Annunication House, the Border Network for Human Rights, Occupy El Paso and Mexicans in Exile were among other organizations endorsing or attending the press conference.
November’s crisis comes at a juncture when Ciudad Juarez authorities and the local business class are attempting to “cleanse” their city’s negative image and attract new foreign investment. Ciudad Juarez’s streets are showing some signs of rebound, as some restaurants do a brisk or healthy business and large crowds venture out shopping during the day.
The police/activist showdown came hot on the heels of the Competitive Juarez, a two-week long gala affair of celebrity appearances, conferences, parties, star-studded performances and even an airshow at Biggs Army Airfield in El Paso. The keynote speakers of the October event included Mikhail Gorbachev and Rudolph Giuliani.
In an aesthetic sideshow to Competitive Juarez, local photographers including expat Monica Lozano have been plastering 1,000 “happy faces” of locals on the concrete embankments of the Rio Grande as a way of giving a different feel to their embattled city. Sponsored by the Inside Out project, the happy faces on the dry Rio represent a cry from people who are “tired of pure negativity,” Lozano said.
Coinciding with the official campaign to give the city a boost and impose order, Chief Leyzaola and his officers have been very busy in recent days detaining street vendors and bus drivers over permit issues. Last month, local cops were criticized for detaining a group of young people from the Independent Popular Organization that was in the streets collecting money for youth projects.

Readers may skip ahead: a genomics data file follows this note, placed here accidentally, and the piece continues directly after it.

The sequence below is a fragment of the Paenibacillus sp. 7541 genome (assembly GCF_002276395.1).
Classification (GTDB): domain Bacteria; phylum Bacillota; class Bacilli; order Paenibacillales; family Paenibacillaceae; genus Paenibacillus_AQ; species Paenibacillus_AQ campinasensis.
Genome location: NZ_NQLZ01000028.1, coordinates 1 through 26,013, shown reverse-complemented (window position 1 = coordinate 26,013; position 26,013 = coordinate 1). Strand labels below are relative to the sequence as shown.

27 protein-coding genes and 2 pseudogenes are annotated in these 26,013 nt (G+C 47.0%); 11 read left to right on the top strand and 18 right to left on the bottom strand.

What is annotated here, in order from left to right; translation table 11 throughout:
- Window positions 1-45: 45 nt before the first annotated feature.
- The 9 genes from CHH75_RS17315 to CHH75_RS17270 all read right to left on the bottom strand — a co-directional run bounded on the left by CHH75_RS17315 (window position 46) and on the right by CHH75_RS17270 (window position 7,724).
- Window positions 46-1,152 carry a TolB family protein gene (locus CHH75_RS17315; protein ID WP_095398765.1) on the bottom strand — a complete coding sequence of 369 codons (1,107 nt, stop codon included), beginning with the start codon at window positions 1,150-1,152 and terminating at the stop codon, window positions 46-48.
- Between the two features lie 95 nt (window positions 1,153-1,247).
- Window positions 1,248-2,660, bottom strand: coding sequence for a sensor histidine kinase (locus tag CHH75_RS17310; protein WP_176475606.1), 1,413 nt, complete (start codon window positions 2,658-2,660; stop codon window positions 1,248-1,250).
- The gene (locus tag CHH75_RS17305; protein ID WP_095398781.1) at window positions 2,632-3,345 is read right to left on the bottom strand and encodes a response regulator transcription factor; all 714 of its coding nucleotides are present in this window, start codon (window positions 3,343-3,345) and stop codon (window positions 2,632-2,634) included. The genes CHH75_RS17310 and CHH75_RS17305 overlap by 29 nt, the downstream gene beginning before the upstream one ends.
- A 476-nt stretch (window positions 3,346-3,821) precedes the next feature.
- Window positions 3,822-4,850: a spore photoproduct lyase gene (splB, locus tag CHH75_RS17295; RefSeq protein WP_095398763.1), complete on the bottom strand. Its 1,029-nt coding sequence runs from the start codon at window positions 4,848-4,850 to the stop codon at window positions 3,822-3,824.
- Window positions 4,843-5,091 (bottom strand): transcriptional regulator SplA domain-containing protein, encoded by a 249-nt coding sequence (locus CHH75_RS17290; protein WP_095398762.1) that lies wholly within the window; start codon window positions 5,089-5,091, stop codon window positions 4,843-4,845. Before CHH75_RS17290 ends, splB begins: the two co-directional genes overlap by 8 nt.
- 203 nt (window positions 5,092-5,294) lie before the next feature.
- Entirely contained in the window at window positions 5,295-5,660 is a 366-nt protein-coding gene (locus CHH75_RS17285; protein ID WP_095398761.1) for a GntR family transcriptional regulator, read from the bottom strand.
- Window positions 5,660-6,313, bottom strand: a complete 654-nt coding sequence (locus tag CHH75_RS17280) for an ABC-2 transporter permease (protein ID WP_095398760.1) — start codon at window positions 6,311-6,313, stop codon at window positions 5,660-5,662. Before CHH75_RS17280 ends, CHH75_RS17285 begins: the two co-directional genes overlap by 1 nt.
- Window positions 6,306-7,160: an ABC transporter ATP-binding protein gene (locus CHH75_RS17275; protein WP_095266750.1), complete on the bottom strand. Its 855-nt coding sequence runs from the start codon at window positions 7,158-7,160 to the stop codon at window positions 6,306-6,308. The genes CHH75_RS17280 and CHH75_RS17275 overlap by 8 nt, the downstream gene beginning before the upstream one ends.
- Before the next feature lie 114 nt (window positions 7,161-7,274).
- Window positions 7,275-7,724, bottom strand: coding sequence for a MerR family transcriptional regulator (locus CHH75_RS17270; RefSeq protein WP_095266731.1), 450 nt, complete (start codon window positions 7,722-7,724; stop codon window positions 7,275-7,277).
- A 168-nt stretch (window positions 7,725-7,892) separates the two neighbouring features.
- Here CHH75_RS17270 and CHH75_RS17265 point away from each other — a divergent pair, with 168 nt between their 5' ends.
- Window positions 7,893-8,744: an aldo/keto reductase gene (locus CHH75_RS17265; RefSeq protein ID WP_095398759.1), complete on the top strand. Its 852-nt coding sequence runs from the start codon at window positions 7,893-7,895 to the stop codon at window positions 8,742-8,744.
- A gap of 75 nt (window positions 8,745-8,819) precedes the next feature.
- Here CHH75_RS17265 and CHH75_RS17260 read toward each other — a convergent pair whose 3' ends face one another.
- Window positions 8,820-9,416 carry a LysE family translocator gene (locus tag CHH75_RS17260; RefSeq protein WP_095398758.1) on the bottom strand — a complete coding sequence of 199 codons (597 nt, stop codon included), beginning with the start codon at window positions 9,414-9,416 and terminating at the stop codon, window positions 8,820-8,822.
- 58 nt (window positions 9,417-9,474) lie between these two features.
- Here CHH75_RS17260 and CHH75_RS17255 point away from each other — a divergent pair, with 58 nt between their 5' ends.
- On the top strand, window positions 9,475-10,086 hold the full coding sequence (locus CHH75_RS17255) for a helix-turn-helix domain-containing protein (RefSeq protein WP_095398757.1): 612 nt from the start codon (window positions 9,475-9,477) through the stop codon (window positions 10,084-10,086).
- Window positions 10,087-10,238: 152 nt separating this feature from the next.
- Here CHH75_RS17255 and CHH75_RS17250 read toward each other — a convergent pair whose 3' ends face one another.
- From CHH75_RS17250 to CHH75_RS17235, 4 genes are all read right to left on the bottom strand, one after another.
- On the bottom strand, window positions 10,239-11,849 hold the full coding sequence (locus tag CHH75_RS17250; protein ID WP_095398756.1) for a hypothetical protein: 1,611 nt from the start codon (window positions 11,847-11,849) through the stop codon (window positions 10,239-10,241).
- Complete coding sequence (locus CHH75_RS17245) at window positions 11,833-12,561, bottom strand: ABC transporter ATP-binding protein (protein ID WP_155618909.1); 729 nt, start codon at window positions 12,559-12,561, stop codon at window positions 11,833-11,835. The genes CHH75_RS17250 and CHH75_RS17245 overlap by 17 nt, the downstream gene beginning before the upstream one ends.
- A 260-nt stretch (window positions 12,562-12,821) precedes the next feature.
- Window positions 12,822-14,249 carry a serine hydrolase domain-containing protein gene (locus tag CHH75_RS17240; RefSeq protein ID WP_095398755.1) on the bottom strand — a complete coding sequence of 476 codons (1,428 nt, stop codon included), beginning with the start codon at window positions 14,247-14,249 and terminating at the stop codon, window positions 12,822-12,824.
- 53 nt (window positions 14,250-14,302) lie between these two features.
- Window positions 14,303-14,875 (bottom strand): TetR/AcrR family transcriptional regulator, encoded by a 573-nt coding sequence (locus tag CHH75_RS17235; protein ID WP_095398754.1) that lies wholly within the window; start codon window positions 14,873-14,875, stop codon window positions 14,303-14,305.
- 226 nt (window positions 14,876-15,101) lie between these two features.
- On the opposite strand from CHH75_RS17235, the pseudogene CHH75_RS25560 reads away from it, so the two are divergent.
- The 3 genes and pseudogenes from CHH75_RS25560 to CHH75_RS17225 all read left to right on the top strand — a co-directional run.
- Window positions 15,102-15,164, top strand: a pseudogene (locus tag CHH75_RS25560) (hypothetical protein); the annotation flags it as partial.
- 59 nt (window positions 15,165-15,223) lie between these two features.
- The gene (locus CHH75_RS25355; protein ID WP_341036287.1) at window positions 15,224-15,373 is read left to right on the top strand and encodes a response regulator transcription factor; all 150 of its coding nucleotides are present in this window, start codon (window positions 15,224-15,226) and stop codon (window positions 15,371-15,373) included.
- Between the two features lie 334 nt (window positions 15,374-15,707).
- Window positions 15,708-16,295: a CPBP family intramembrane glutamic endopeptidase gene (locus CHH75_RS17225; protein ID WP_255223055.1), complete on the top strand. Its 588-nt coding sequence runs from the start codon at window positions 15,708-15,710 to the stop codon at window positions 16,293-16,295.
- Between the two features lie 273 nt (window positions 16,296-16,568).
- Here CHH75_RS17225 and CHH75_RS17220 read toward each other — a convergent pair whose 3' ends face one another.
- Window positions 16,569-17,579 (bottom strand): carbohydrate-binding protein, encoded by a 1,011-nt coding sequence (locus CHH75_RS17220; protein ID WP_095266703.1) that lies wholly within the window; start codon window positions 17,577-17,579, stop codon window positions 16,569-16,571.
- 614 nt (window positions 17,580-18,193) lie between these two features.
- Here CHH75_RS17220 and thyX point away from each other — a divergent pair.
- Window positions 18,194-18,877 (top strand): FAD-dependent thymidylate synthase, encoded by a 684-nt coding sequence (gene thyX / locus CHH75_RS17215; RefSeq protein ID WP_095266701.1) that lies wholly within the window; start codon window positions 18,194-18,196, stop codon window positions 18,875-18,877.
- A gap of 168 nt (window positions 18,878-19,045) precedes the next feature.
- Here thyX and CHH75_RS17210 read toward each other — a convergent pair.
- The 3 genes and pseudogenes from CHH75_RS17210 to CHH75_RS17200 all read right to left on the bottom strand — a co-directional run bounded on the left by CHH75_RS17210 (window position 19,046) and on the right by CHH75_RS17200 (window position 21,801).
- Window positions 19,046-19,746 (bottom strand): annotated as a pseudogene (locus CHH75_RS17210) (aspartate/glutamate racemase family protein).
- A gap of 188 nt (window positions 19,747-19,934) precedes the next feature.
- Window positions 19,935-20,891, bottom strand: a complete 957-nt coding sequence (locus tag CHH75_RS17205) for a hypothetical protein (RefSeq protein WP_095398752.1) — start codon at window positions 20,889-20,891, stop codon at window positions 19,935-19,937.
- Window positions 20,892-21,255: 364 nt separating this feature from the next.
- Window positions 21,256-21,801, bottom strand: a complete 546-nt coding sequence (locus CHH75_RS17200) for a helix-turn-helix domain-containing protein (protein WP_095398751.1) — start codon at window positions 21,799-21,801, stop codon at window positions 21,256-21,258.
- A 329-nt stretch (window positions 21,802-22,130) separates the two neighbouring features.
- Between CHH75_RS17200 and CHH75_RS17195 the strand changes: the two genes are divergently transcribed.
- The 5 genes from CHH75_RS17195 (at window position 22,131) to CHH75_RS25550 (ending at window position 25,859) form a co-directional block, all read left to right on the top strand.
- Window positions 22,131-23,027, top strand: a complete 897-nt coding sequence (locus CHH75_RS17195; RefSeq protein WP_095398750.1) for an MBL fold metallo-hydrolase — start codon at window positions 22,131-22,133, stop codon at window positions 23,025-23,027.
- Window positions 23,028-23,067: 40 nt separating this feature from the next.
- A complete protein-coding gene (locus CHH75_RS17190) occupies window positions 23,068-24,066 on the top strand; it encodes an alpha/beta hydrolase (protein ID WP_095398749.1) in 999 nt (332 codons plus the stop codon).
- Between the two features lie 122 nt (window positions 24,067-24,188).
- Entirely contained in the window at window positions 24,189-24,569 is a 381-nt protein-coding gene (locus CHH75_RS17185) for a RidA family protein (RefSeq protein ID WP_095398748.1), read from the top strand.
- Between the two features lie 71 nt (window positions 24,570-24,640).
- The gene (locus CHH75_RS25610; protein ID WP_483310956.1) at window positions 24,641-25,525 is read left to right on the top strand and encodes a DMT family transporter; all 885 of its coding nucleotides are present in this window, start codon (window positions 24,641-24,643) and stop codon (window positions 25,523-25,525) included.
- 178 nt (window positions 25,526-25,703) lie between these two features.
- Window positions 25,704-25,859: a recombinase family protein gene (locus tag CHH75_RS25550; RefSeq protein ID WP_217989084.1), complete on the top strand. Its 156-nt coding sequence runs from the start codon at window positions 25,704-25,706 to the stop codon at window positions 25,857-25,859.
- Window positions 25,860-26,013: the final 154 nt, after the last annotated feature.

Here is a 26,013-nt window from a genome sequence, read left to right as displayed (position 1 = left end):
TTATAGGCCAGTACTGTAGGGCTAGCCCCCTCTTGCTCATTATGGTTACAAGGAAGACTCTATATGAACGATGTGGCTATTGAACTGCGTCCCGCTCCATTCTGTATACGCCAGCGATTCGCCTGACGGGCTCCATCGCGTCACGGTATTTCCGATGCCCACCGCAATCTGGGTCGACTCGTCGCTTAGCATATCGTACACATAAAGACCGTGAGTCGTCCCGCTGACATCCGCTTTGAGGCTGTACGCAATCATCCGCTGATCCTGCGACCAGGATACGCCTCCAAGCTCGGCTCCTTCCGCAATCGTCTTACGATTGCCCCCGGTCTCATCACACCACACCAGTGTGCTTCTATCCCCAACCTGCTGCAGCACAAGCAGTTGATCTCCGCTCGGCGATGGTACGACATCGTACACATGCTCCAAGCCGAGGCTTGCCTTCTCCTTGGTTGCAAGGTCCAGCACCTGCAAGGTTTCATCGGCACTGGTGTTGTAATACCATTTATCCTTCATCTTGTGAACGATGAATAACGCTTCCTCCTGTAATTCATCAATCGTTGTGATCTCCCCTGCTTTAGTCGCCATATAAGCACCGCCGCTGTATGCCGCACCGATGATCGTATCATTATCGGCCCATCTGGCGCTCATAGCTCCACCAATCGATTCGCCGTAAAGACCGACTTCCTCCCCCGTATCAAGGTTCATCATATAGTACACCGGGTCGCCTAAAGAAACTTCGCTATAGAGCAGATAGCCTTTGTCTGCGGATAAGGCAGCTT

Only two days before their November 1 confrontation with the police, members of the Plural Front participated in a press conference along with a national trade association representing commercial tourism operators. Gathered in a well-known restaurant, the participants accused the Federal Police of extorting bus tourism operators and commercial truckers on highways in Chihuahua and several other Mexican states.
Ismael Hernandez Orozco, Ciudad Juarez representative for the FOAT trade group, contended that federal police force bus operators to undergo lengthy revisions and then shake them down for money. The extortion practice has been going on for years, Hernandez alleged. “The only thing that changes are the commanders and the policemen,” he said.